March 2015: Self-Talk
Since last month’s blog entry, I have been give opportunities to think about my own positive self-talk—or lack thereof. And specifically what gets in the way. From what I can gather, it all comes down to the concept of shame—which the dictionary defines as “a painful senses of having done something wrong, improper, or immodest.” Synonyms are disgrace and dishonor.
This describes healthy shame when we are actually guilty of wrong doing. But what of the deeper underlying sense of shame-the unhealthy kind—that writes us off as a person? This shame is not limited to a single “bad” or misguided behaviour. This shame is a painful sense of being something wrong, improper, or immodest—of being a disgrace not just behaving dishonourably or disgracefully.
We develop such a sense of shame early on—usually in childhood or adolescence—by the shaming action of another person. The child or youth comes to the conclusion: “There must be something wrong with me; I must be a bad person for this to happen to me.” I had such experiences and conclusions as a child and adolescent—even into young adulthood.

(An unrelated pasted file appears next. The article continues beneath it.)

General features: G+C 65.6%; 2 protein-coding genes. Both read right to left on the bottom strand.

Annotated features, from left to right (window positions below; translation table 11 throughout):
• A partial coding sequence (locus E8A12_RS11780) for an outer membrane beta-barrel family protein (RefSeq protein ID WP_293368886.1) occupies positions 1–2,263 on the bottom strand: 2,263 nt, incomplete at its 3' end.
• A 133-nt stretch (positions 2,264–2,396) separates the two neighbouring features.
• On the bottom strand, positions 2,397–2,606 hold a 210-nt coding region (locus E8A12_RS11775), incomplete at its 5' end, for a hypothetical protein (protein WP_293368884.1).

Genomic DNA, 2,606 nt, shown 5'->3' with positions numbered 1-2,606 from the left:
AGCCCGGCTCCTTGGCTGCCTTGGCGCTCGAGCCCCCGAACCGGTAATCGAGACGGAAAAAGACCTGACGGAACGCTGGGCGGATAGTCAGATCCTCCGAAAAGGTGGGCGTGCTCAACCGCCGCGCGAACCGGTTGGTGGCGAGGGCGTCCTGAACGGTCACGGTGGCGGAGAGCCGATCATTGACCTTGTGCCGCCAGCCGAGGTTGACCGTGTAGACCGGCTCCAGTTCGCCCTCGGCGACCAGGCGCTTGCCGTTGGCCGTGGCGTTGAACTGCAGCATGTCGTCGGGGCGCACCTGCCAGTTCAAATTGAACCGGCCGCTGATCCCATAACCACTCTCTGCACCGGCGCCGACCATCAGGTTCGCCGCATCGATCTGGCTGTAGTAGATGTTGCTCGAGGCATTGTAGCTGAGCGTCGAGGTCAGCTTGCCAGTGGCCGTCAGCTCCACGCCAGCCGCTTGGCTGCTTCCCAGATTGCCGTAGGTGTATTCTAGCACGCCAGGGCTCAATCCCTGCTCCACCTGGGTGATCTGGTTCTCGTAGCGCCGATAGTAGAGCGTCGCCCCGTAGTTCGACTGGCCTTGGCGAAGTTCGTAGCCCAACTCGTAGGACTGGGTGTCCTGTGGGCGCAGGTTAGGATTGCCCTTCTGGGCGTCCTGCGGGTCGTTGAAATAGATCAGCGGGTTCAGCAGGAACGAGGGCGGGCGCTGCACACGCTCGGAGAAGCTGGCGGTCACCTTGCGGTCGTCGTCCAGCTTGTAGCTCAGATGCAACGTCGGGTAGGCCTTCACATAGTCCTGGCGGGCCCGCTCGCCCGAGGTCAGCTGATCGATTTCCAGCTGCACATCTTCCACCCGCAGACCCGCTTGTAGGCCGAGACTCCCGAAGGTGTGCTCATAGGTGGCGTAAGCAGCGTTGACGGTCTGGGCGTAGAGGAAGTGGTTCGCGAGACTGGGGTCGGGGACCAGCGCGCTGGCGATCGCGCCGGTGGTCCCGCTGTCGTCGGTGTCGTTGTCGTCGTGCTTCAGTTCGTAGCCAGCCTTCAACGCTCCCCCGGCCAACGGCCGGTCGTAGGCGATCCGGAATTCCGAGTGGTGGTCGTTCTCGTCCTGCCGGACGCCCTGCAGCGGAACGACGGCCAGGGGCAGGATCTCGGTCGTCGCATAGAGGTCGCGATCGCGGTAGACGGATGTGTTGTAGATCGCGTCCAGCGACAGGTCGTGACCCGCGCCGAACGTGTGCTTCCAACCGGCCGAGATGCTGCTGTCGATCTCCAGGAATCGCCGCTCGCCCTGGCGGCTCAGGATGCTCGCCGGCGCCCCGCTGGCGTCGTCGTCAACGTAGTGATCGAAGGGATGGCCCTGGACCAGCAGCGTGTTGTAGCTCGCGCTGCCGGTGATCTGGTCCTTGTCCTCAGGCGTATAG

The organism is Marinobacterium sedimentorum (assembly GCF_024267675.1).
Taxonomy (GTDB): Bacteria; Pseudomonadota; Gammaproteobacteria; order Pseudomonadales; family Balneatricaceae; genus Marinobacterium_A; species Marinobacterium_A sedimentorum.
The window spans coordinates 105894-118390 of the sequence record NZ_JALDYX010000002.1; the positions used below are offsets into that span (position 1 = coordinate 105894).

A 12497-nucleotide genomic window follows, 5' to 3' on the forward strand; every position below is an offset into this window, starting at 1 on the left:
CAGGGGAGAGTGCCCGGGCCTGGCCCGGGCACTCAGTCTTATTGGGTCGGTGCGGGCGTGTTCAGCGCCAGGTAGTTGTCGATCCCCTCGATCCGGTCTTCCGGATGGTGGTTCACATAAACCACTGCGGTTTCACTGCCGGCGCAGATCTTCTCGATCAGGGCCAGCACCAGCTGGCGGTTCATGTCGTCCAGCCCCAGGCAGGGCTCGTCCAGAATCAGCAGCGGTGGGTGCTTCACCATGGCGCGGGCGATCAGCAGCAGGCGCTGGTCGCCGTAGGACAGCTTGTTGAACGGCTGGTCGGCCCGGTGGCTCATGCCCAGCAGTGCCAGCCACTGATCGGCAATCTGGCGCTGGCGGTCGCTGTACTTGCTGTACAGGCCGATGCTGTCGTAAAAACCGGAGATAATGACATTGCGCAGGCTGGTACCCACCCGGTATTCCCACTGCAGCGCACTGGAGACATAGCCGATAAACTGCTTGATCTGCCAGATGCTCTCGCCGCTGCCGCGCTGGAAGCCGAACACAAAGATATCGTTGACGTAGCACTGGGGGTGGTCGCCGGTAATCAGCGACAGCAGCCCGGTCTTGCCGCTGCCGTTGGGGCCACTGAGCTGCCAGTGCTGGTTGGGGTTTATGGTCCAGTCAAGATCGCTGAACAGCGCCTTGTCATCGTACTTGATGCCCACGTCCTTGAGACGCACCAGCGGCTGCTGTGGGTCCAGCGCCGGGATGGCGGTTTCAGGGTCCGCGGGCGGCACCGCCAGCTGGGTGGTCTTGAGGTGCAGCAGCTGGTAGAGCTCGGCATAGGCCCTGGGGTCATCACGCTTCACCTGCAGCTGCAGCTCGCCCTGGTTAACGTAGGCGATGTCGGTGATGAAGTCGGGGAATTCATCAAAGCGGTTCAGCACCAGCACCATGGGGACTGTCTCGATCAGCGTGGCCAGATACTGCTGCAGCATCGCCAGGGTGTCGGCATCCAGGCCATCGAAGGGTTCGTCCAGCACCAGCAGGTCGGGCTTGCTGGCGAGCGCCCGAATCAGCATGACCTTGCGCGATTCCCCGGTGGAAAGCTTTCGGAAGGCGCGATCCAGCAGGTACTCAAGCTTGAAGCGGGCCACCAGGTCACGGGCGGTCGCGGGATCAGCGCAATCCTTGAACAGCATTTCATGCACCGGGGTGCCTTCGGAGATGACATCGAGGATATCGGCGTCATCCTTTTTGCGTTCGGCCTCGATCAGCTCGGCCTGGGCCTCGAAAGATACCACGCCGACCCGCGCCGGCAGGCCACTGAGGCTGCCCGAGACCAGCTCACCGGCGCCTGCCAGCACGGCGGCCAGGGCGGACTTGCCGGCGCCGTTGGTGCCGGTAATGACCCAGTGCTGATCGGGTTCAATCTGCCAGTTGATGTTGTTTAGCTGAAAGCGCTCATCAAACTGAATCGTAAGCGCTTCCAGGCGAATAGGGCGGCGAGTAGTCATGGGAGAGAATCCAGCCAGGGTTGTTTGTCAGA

It can carry on indefinitely depending on one’s life circumstances. Shaming is perpetuated by parents toward adult children, spouses, siblings, peers, co-workers, supervisors, managers, teachers, professors, therapists, doctors, church leaders, in fact leaders of any kind. Relationships with a power differential of some sort are especially vulnerable to the practice of shaming.
So early on in my development I internalized that I must be a “bad person”: the only explanation my child-brain could come up with for life’s circumstances. And which was ingrained over the years by shaming messages from a variety of sources. So ingrained that I became expert at shaming myself. No other voice necessary but my own at times.
This healing journey I’ve been on has led me to examine the statement: “I am a good person.” At first, it didn’t fit right at all; but the more I tried it on, the better it felt each time. I was (am) changing the neuronal pathways of my brain. It still needs more wear to become a cozy fit, but I am slowly internalizing that I am good person. And I’m learning the most effective antidote for shaming is a healthy sense of self. Slowly the shaming voices in my head are being silenced.
For I am a good person—even though far from perfect—just like you.